The coat of the bloodhound is relatively simple in terms of care. The occasional brushing or wiping of the short coat is really all that is required. A few rub downs each week with a wet towel are suggested. This breed should only be bathed when necessary, but owners should be aware that the bloodhound does have a distinct odor which some people may not appreciate. This dog is considered to be an average shedder. Because this breed has a tendency to drool, it is important to clean the facial wrinkles on a daily basis. The ears should be cleaned regularly as well. Daily exercise is very important to this hunting hound, but exercise should always take place on a leash or in a safe, enclosed area to prevent the dog from picking up a scent and trailing it to the end. While the bloodhound does best in the country, it can live in an apartment dwelling as long as enough exercise is provided. This breed can walk for hours, and it would probably enjoy hiking with its owner. It is important, however, not to overtire this breed before they are full grown.


The Bloodhound is prone to hip dysplasia, and is one of the breeds that is the most frequent victims of bloat. Consequently, Bloodhound groups are attempting to concentrate funds for research into bloat at a small number of veterinary schools, in order to increase the likelihood of obtaining valuable results.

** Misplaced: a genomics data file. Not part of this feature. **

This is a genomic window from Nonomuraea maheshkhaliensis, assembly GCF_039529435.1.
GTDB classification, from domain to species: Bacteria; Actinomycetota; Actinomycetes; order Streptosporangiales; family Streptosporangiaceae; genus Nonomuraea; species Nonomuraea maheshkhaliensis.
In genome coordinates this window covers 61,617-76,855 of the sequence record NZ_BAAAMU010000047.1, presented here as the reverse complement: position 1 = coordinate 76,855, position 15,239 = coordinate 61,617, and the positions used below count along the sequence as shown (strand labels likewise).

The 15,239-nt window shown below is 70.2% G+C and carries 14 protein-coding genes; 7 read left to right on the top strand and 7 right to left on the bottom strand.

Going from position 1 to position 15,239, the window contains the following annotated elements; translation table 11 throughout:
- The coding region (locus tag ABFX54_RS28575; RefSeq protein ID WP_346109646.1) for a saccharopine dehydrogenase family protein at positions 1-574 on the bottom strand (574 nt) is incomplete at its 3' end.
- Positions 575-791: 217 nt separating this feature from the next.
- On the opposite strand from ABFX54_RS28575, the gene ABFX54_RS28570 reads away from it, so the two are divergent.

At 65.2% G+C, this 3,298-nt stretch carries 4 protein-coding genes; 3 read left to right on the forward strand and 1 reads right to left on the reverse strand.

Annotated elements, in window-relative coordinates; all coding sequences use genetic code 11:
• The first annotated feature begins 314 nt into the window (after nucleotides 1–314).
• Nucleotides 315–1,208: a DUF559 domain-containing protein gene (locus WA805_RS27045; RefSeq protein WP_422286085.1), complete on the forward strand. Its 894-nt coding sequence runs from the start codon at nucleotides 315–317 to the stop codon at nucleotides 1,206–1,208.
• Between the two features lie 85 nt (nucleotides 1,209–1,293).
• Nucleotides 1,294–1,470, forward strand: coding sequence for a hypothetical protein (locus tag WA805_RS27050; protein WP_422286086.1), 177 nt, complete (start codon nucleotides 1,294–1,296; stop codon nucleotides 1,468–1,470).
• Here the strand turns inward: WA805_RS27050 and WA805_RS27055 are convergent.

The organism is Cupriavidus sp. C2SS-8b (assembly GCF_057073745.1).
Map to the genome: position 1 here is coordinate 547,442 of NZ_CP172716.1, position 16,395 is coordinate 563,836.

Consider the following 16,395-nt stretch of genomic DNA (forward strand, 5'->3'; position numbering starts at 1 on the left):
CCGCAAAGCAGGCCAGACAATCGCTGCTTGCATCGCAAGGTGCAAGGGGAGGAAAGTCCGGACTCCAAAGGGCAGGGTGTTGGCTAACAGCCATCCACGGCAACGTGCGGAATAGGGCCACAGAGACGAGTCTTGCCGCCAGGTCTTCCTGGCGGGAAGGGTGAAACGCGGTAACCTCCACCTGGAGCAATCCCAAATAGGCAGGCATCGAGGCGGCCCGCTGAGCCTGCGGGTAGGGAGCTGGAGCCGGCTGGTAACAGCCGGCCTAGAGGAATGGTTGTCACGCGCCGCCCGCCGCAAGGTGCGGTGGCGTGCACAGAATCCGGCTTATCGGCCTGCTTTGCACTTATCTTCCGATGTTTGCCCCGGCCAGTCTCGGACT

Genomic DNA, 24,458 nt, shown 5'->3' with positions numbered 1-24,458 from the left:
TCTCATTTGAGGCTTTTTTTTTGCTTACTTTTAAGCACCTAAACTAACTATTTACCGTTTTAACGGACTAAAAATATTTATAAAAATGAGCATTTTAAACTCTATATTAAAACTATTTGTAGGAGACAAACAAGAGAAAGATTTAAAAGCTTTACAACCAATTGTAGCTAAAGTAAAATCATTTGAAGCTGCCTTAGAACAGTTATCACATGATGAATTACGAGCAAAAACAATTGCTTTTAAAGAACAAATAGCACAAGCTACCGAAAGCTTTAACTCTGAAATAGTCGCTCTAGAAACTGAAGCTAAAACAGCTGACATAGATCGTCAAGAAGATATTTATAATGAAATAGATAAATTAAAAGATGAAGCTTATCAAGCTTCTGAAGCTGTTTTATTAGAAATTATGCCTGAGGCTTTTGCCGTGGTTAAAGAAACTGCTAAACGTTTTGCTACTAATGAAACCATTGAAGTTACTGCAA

While it is difficult to prove the exact time of origin of this breed, it is often thought the bloodhound was found in Mediterranean regions years before the Christian era. In Historia Animalium by Claudius Aelianus of the 3rd century A.D., a dog known for his scenting abilities was described and noted for its determination to stay with the trail until the end. Other sources suggest that the bloodhound was found in Europe many years before the Crusades and that the first examples of the breed were brought there from Constantinople. It is believed that there were two varieties of the bloodhound: in the 8th century a black variety, called the St. Huberts, and later a white variety that was known as the Southern Hound. Other investigations suggest that the black version was also called the Flemish Hound, and the white version was called the Talbot Hound. The black dogs were the ones that were imported into England, and history suggests that William the Conqueror brought the bloodhound to England in 1066. In 12th century England, the elite further developed the breed for pack hunting, and some suggest that the name bloodhound is derived from the term "blooded hounds" - which refers to the noble breeding and pure blood of the breed. It is said that churches and monasteries of this time kept their own packs of bloodhounds. But it is said that the bloodhound breed was developed for use even more fully in America. This breed has been in the United States for over 100 years, and its accuracy in trailing is so impressive that evidence trailed by this breed is admissible in the court of law. The bloodhound was first registered by the AKC in 1885.